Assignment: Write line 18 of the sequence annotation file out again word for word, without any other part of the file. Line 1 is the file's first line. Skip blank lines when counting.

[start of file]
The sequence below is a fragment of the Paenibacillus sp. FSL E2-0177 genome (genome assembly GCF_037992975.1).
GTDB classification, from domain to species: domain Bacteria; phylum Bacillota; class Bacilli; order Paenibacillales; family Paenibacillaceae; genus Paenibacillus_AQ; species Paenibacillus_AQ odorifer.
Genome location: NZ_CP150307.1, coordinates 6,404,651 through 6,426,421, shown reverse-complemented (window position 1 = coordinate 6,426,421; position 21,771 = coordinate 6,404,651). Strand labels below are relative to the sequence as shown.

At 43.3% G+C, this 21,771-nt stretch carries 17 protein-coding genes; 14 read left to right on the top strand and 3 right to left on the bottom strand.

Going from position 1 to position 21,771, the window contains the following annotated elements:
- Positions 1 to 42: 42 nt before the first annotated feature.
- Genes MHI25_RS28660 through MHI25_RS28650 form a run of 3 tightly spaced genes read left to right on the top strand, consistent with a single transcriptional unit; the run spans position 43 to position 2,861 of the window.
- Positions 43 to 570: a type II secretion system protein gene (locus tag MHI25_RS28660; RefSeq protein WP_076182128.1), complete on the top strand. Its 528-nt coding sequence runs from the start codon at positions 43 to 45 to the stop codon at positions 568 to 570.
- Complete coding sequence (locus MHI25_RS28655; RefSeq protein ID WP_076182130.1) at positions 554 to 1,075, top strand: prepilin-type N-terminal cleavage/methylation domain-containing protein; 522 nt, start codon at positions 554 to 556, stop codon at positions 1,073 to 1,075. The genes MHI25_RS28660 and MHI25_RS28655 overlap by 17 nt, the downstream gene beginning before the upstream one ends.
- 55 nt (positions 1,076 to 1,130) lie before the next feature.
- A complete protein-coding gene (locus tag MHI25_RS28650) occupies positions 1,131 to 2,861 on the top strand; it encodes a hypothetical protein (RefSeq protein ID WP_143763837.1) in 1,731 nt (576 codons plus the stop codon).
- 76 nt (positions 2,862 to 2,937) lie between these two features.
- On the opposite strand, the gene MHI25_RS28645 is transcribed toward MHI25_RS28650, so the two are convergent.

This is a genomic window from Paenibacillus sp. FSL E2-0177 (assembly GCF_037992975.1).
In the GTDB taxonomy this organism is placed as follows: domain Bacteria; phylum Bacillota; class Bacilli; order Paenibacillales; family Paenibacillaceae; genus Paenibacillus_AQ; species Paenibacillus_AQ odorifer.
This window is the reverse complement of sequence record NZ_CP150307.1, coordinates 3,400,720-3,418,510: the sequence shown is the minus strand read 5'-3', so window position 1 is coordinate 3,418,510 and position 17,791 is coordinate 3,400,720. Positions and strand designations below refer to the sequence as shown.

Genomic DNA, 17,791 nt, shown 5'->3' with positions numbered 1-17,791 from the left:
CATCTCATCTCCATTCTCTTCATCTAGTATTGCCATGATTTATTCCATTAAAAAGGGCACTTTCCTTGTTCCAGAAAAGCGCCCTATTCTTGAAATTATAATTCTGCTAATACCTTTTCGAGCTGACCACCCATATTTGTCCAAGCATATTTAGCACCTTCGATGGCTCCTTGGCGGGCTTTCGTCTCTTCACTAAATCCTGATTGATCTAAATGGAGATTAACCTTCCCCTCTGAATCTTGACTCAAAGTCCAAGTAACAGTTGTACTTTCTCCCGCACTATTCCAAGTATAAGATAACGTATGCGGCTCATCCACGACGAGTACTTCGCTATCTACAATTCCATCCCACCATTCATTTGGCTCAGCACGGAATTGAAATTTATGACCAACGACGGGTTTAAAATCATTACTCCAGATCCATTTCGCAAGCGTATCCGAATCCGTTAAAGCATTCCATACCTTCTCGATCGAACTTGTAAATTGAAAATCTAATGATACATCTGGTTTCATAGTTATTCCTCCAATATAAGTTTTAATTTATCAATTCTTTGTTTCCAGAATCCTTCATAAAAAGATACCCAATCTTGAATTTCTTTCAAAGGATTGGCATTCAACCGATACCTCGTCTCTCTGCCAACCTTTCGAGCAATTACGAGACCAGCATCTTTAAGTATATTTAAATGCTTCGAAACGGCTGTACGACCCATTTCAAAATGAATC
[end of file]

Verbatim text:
CATCTCATCTCCATTCTCTTCATCTAGTATTGCCATGATTTATTCCATTAAAAAGGGCACTTTCCTTGTTCCAGAAAAGCGCCCTATTCTTGAAATTATAATTCTGCTAATACCTTTTCGAGCTGACCACCCATATTTGTCCAAGCATATTTAGCACCTTCGATGGCTCCTTGGCGGGCTTTCGTCTCTTCACTAAATCCTGATTGATCTAAATGGAGATTAACCTTCCCCTCTGAATCTTGACTCAAAGTCCAAGTAACAGTTGTACTTTCTCCCGCACTATTCCAAGTATAAGATAACGTATGCGGCTCATCCACGACGAGTACTTCGCTATCTACAATTCCATCCCACCATTCATTTGGCTCAGCACGGAATTGAAATTTATGACCAACGACGGGTTTAAAATCATTACTCCAGATCCATTTCGCAAGCGTATCCGAATCCGTTAAAGCATTCCATACCTTCTCGATCGAACTTGTAAATTGAAAATCTAATGATACATCTGGTTTCATAGTTATTCCTCCAATATAAGTTTTAATTTATCAATTCTTTGTTTCCAGAATCCTTCATAAAAAGATACCCAATCTTGAATTTCTTTCAAAGGATTGGCATTCAACCGATACCTCGTCTCTCTGCCAACCTTTCGAGCAATTACGAGACCAGCATCTTTAAGTATATTTAAATGCTTCGAAACGGCTGTACGACCCATTTCAAAATGAATC